Frans, so I heard that Boeing actually purchased nine boxes and had a tenth one thrown in for free for testing (speaking of giveaways).

    BTW, has anyone else observed that all capacity information about this frame is presented in decimal form only. The 79 TBs of usable capacity (in decimal) actually represents only 73.5 TBs (7% Less) of binary capacity that’s usable by the supported OSs.

    In Boeing’s case those nine frames would provide 662 TBs of usable (active and snapshot) OS capacity. From what I understand, that would fall really short of what they stated in their RFP. Speaking of falling short, if this platform is only rated at 20K IOP/s then that too fell short FWIU.

    Quite frankly, I have to think that Boeing would be sensitive to the possibility of the leakage of classified data from their defense side. Since this is one of the most virtualized schemes (any data on any drive with continous redistribution?) I am surprised that Boeing would use these since a leakage, by DOD standards, would require formatting & wiping of all drives that the data might have ever been on. Does the capability to santize to DOD standards even exist on the XIV?

    Maybe Boeing was in love with the GUI and a giveaway pricing strategy? Given the economy, and the state of their 787 program, I can’t blame them for taking the lowest bidder, but how long do they think IBM can afford to give these away before they close up that shop?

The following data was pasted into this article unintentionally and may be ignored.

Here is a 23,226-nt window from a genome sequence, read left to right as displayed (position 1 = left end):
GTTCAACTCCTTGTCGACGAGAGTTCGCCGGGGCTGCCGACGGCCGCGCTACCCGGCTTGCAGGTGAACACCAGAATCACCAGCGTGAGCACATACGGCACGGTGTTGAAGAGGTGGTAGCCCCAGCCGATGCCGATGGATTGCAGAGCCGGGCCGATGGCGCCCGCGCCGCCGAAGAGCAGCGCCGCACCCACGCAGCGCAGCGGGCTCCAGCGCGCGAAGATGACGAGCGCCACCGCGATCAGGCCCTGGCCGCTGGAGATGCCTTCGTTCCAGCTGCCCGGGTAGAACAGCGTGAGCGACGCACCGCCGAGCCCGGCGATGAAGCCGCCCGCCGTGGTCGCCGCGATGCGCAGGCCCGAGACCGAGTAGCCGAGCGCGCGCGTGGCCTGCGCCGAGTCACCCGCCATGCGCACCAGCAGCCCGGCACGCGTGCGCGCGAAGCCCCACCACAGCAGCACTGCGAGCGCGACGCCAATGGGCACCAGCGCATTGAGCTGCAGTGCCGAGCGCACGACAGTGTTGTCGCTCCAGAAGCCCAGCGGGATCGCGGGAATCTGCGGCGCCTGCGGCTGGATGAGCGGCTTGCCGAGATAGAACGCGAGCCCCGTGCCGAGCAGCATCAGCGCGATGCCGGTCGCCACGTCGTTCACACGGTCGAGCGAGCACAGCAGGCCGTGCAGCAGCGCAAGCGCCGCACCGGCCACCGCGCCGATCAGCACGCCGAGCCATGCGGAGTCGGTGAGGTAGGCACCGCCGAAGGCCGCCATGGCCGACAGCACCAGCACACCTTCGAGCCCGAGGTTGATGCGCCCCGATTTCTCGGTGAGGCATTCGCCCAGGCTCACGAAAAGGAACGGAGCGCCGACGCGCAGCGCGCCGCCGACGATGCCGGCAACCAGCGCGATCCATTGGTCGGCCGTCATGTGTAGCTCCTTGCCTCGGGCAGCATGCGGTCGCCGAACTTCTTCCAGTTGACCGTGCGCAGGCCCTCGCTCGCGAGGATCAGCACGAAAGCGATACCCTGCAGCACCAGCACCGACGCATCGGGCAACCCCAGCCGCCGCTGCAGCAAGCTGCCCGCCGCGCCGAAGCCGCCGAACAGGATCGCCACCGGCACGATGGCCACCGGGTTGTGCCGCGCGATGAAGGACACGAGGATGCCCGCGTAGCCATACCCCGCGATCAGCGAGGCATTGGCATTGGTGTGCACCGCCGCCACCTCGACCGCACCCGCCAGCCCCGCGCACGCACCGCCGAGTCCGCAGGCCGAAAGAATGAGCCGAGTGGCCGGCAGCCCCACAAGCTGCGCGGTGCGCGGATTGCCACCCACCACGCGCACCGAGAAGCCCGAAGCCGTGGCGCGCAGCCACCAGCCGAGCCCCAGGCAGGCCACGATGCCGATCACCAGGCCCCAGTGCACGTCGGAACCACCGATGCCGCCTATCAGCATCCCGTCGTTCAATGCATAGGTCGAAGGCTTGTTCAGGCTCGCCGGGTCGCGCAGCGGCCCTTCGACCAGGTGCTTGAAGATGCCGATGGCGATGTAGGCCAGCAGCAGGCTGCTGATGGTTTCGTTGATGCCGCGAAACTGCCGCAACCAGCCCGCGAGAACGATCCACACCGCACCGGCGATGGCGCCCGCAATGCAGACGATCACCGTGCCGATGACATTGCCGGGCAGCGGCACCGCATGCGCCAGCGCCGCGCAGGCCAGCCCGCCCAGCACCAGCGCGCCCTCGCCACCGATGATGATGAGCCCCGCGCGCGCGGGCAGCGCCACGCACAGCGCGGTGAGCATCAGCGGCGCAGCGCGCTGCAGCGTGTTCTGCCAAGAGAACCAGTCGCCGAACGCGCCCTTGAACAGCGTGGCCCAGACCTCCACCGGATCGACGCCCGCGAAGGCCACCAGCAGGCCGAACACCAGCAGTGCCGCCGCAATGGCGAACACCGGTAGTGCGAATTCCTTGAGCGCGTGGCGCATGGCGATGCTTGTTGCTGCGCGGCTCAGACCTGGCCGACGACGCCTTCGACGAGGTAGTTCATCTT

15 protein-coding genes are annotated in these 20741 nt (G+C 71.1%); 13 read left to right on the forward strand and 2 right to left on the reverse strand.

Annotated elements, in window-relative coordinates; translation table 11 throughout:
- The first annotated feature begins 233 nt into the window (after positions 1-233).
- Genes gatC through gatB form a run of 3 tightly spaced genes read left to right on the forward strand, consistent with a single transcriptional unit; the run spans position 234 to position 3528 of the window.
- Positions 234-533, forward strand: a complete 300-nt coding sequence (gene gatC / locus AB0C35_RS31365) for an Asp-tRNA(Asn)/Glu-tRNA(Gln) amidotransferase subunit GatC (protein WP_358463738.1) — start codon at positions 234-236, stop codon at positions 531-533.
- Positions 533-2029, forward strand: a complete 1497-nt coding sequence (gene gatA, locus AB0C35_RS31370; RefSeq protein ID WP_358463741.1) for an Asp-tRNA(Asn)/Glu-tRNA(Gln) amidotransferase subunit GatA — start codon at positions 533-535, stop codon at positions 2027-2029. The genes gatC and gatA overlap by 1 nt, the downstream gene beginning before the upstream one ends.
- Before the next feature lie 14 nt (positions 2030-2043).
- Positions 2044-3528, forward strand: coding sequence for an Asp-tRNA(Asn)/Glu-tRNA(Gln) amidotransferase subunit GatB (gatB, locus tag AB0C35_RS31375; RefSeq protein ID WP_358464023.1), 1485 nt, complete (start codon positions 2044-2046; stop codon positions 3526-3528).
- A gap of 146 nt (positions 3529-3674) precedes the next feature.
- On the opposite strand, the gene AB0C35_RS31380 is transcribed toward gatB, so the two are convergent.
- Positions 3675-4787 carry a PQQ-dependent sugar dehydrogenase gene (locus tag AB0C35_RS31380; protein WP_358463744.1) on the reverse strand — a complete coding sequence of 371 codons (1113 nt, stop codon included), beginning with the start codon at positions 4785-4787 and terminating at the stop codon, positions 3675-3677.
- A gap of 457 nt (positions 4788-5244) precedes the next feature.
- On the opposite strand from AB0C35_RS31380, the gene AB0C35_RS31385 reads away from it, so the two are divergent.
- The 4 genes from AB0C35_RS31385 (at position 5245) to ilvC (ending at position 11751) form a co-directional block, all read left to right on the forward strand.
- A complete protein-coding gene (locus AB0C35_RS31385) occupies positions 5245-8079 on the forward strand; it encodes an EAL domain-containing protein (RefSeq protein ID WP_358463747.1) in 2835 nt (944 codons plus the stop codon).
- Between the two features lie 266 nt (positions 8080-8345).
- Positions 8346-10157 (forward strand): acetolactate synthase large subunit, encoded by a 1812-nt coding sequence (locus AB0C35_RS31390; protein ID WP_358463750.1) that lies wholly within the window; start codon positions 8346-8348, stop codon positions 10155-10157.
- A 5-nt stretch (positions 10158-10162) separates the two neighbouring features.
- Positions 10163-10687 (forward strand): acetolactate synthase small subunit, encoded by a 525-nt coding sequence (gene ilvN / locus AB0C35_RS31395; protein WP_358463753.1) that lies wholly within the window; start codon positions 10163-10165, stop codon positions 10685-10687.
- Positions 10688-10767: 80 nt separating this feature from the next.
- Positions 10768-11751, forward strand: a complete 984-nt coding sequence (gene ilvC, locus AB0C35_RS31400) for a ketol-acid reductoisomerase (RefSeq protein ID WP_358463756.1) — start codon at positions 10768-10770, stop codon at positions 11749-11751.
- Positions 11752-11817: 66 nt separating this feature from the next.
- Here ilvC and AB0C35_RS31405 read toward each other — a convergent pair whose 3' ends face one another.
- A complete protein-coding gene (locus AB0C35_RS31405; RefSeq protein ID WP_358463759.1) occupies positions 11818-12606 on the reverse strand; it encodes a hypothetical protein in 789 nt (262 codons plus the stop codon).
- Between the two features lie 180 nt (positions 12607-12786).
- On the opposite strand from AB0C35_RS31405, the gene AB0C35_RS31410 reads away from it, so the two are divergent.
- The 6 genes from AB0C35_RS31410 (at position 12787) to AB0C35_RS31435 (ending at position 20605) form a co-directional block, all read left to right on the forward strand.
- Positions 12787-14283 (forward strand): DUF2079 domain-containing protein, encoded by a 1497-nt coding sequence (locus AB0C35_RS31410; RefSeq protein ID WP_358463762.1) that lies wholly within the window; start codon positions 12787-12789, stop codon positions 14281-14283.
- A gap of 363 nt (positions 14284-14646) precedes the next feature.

Anyway, keeping complicated caculations to a minimum, the Redbook states that 4% (40 GB) of each drive is given up to system overhead functions like metadata, traces, distribution and partition tables. Additionally, another 8% (80 GB) of each drive is reserved for the sparing area.

    1 TB 4% = 40GB 8% = 80GB Drives Usable
    ((1000 – (1000*0.04) – (1000*0.08)) * 180)/2 = 79,200

    This is right out of the Redbook (2.3.2) so I don’t know where the 6 GB cited above for sparing came from. The net of the math is that there is 880 TBs of available decimal capacity for housing the primary, mirrored and snapshot chunklets. That’s the maximum burden when recovering from a lost drive. On the other hand, if a relatively full data module fails, then we are talking about 10.56 TBs of data that must be read from and back to the remaining 168 drives to recover from the loss of all the primary, mirror and snapshot chunklets that resided in the failed data module. That calcs out to 62.8 GBs read from each drive and 62.8 GBs written to each drive.

    So out of all of that, here is the question. If it can take up to 30 minutes to rebuild after a single disk failure, would it take six hours to rebuiild after a data module failure or is it IBM’s ascertion that on a fully loaded system it can rebuild 10.56 TBs in that same 1/2 hour?

    BTW Frans, what do you define as an enclosure? Do you mean a tray of disk that shares the same backplane or do you consider this all the way up to a cabinet (as EMC would define a Symm cabinet?). I’d really like to see a reputable citation that states that most simultaneous double disk failures occur in the same ‘backplane’. Can you provide one?

    In closing, while I agree that the XIV may do a good job of balancing the performance of the OS tasks, does it not treat all of the primary data chunklets the same? If so, then I submit that all of the data going into and out of the front end is treated all the same. I guess those that want to use this box have no concern about QOS and despite having a room full of these things, you are still stuck with what, 20K IOP/s across the install base?